For any newcomer, the biggest challenge is the incumbents. Uber has over 3 lakh cars and operates in over 100 Indian cities with a 43% market share, according to some estimates. Ola, too, is scaling up. Both companies are also introducing EVs, though there isn’t a definitive timeline. With BluSmart looking to expand, their fleet includes pricier EVs from MG Motor and BYD. It also faces constraints in the number of cars it gets from Tata Motors, the only affordable EV maker in India.

If all you have is a fleet of EVs, they all need to be charged and ready to go. Some drivers have reported that charging takes up a portion of time that could be spent ferrying passengers. Then there’s the domestic EV production scenario. Some EV automakers are facing issues, and when Ola and Uber enter with an EV fleet, the production line won’t be exclusive to BluSmart anymore. This is also where Ola and Uber’s market share will come in handy.

Uber already has an EV algorithm from international markets that can be implemented within the limitations of the domestic scene. For BluSmart, it all comes down to expanding its fleet and operations. The company plans to have 14,000 cars next year and 1 lakh in five years. Given that it owns all of its EVs, that’s an expensive proposition, and expansion might not happen at a rapid pace unless they’re flush with cash.

Reference Links:

  • How Ola and Uber are making other taxi companies irrelevant in India – Business Today
  • Electric is the Trick: Why BluSmart is on a high-voltage ride – Forbes India
  • After Uber and Ola, these cab aggregators are gearing up for the online rental space race – YourStory
  • ETtech In-depth: How BluSmart plans to fight the Uber, Ola onslaught in buzzy EV cab business – Economic Times
  • BluSmart vs Ola, Uber? Indian startup bets on an all-electric taxi fleet – Hindustan Times
  • India’s fully electric cab company isn’t worried about competition from Ola, Uber – Rest of World

What is your opinion on this?
(Only subscribers can participate in polls)

a) BluSmart can break the Ola-Uber duopoly.

b) BluSmart can’t break the Ola-Uber duopoly.


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Why it matters: The court’s insistence on nearby afforestation ensures that the local environment and ecology are preserved. This move also sets a precedent for future projects, highlighting the balance between development and environmental sustainability.

Students’ Global Summit (Kerala) – Chief Minister Pinarayi Vijayan inaugurated an international students summit at the Kanakakunnu palace in Thiruvananthapuram. The summit, attended by 162 students from 42 countries, was organized under the Keraleeyam programme.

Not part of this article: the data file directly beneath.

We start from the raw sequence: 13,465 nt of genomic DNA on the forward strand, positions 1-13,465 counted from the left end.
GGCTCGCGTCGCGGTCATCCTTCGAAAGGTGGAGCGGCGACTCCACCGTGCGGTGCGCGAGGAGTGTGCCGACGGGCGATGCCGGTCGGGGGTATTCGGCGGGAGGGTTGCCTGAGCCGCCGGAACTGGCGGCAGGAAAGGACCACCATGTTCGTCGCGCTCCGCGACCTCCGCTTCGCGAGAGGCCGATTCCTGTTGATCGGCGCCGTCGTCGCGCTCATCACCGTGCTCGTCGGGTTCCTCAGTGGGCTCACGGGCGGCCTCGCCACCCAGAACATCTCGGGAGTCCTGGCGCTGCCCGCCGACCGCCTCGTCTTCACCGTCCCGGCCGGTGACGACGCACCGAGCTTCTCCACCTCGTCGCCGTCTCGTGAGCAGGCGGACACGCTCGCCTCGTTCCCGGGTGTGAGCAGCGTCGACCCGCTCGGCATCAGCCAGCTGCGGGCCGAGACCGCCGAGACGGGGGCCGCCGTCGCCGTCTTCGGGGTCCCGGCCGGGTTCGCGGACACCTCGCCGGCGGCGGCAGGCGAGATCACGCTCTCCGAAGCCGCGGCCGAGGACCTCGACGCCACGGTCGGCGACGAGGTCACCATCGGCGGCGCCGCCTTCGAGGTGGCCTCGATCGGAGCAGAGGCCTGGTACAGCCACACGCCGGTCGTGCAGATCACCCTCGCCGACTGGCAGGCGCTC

Why it matters: During his address, the CM highlighted Kerala’s peaceful and secular environment, its achievements in human development indices, and its ongoing transformation into a knowledge economy and innovation society. Such events promote cultural exchange, mutual understanding, and collaboration, positioning Kerala as a hub for global interactions.

Bus strike (Odisha) – Private bus operators in Odisha initiated a state-wide strike, causing a significant disruption to the public transport system. This strike, involving nearly 14,000 private buses, is in response to the Odisha government’s location-accessible multimodal initiative (LAccMI). Debendra Sahu, the secretary of the private bus owners’ association, mentioned that their decision to strike was firm, especially after discussions with the Chief Minister’s Office (CMO) remained inconclusive.

Why it matters: The strike’s timing, during the Durga Puja celebrations, has inconvenienced many residents and travellers in the state. People with travel plans, especially those returning to their hometowns for the festivities, are facing challenges due to the absence of private buses.

Return from Israel (Gujarat) – Due to the escalating conflict between Israel and Hamas, several Gujaratis, primarily students pursuing higher studies in Israel, have returned to Gujarat. While many registered with the Indian government’s rescue mission, others came back independently. These students intend to resume their studies in Israel once the situation stabilizes.

Why it matters: The students shared experiences of receiving alert messages and seeking refuge during the attacks. The return has brought relief to their anxious families in Gujarat. The situation highlights the challenges faced by students abroad during crises and the decisions they must make concerning their safety and education.

LED elephant deterrent (Assam) – In Assam, light-emitting diode (LED) bulbs are being used as a novel method to deter wild elephants from entering human settlements. Five solar-powered LEDs, set 250 meters apart, were installed in the Nayapara and Hastinapur regions of Baksa district. These LEDs blink in a rhythmic pattern, which elephants tend to avoid.

Why it matters: This initiative by Aaranyak, a biodiversity conservation organization, aims to protect both crop fields and human settlements from elephant intrusions. Additionally, farmers are being encouraged to cultivate crops like Assam lemon, ginger, turmeric, and mustard, which elephants find less appealing.


41 – Canada withdrew 41 diplomats from India amid a row over the murder of a Sikh separatist. India wanted those diplomats to leave the country and threatened to revoke their official status if they did not.